Herpes zoster overview
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Herpes zoster (or simply zoster), commonly known as shingles, is a viral disease characterized by a painful skin rash with blisters in a limited area on one side of the body, often in a stripe. The initial infection with varicella zoster virus (VZV) causes the acute (short-lived) illness chickenpox, and generally occurs in children and young people. Once an episode of chickenpox has resolved, the virus is not eliminated from the body but can go on to cause shingles—an illness with very different symptoms—often many years after the initial infection.
Varicella zoster virus can become latent in the nerve cell bodies and less frequently in non-neuronal satellite cells of dorsal root, cranial nerve or autonomic ganglion, without causing any symptoms. In an immunocompromised individual, perhaps years or decades after a chickenpox infection, the virus may break out of nerve cell bodies and travel down nerve axons to cause viral infection of the skin in the region of the nerve. The virus may spread from one or more ganglia along nerves of an affected segment and infect the corresponding dermatome (an area of skin supplied by one spinal nerve) causing a painful rash. Although the rash usually heals within two to four weeks, some sufferers experience residual nerve pain for months or years, a condition called postherpetic neuralgia. Exactly how the virus remains latent in the body, and subsequently re-activates is not understood.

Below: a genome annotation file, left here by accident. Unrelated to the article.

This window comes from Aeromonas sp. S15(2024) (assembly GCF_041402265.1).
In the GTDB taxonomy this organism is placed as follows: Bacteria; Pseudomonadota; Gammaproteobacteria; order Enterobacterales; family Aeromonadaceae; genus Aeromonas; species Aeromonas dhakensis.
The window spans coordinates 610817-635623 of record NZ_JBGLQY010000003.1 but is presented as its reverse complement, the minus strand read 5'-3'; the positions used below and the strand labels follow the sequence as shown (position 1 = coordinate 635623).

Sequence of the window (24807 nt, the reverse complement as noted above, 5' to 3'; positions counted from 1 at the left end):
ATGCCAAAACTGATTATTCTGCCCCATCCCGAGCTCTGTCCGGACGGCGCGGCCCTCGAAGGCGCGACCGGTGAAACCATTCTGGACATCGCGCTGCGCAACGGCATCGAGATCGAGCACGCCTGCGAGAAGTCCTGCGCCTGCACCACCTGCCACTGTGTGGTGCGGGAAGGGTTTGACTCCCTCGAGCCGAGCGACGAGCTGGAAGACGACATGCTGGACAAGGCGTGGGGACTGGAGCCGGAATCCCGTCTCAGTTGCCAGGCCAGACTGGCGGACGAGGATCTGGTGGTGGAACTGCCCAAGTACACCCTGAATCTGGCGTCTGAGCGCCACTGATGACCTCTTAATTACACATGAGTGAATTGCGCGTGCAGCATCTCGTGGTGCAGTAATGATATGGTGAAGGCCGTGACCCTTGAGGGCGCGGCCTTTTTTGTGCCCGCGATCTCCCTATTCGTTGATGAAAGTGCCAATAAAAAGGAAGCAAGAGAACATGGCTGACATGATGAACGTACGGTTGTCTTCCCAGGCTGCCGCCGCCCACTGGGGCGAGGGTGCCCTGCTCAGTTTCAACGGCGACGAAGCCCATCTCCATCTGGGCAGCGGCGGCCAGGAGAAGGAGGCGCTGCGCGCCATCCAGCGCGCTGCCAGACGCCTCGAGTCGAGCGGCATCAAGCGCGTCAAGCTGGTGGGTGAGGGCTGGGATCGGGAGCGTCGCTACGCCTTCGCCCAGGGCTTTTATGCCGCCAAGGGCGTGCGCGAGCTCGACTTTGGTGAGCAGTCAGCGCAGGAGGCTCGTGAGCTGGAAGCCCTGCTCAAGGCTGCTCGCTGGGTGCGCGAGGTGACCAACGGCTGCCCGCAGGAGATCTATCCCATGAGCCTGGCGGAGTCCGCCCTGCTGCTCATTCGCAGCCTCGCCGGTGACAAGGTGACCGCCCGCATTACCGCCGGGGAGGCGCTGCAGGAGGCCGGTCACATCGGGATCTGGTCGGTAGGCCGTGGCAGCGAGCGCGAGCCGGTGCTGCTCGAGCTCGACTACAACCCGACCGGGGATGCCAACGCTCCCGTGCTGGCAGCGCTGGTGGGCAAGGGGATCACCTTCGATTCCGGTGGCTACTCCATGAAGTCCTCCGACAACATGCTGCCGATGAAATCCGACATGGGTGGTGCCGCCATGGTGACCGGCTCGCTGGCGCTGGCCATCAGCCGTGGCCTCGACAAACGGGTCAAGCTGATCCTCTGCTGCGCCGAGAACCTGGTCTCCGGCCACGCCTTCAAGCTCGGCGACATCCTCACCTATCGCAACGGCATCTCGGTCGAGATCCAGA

Throughout the world the incidence rate of herpes zoster every year ranges from 1.2 to 3.4 cases per 1,000 healthy individuals, increasing to 3.9–11.8 per year per 1,000 individuals among those older than 65 years. Antiviral drug treatment can reduce the severity and duration of herpes zoster, if a seven to ten day course of these drugs is started within 72 hours of the appearance of the characteristic rash.    
Herpes zoster has a long recorded history, although historical accounts fail to distinguish the blistering caused by VZV and those caused by smallpox, ergotism, and erysipelas. It was only in the late eighteenth century that William Heberden established a way to differentiate between herpes zoster and smallpox, and only in the late nineteenth century that herpes zoster was differentiated from erysipelas. The first indications that chickenpox and herpes zoster were caused by the same virus were noticed at the beginning of the 20th century. Physicians began to report that cases of herpes zoster were often followed by chickenpox in the younger people who lived with the shingles patients. The idea of an association between the two diseases gained strength when it was shown that lymph from a sufferer of herpes zoster could induce chickenpox in young volunteers. This was finally proved by the first isolation of the virus in cell cultures, by the Nobel laureate Thomas H. Weller in 1953.
The causative agent for herpes zoster is varicella zoster virus (VZV), a double-stranded DNA virus related to the Herpes simplex virus group. Most people are infected with this virus as children, and suffer from an episode of chickenpox. The immune system eventually eliminates the virus from most locations, but it remains dormant (or latent) in the ganglia adjacent to the spinal cord (called the dorsal root ganglion) or the ganglion semilunare (ganglion Gasseri) in the base of the skull.
Epidemiology and Demographics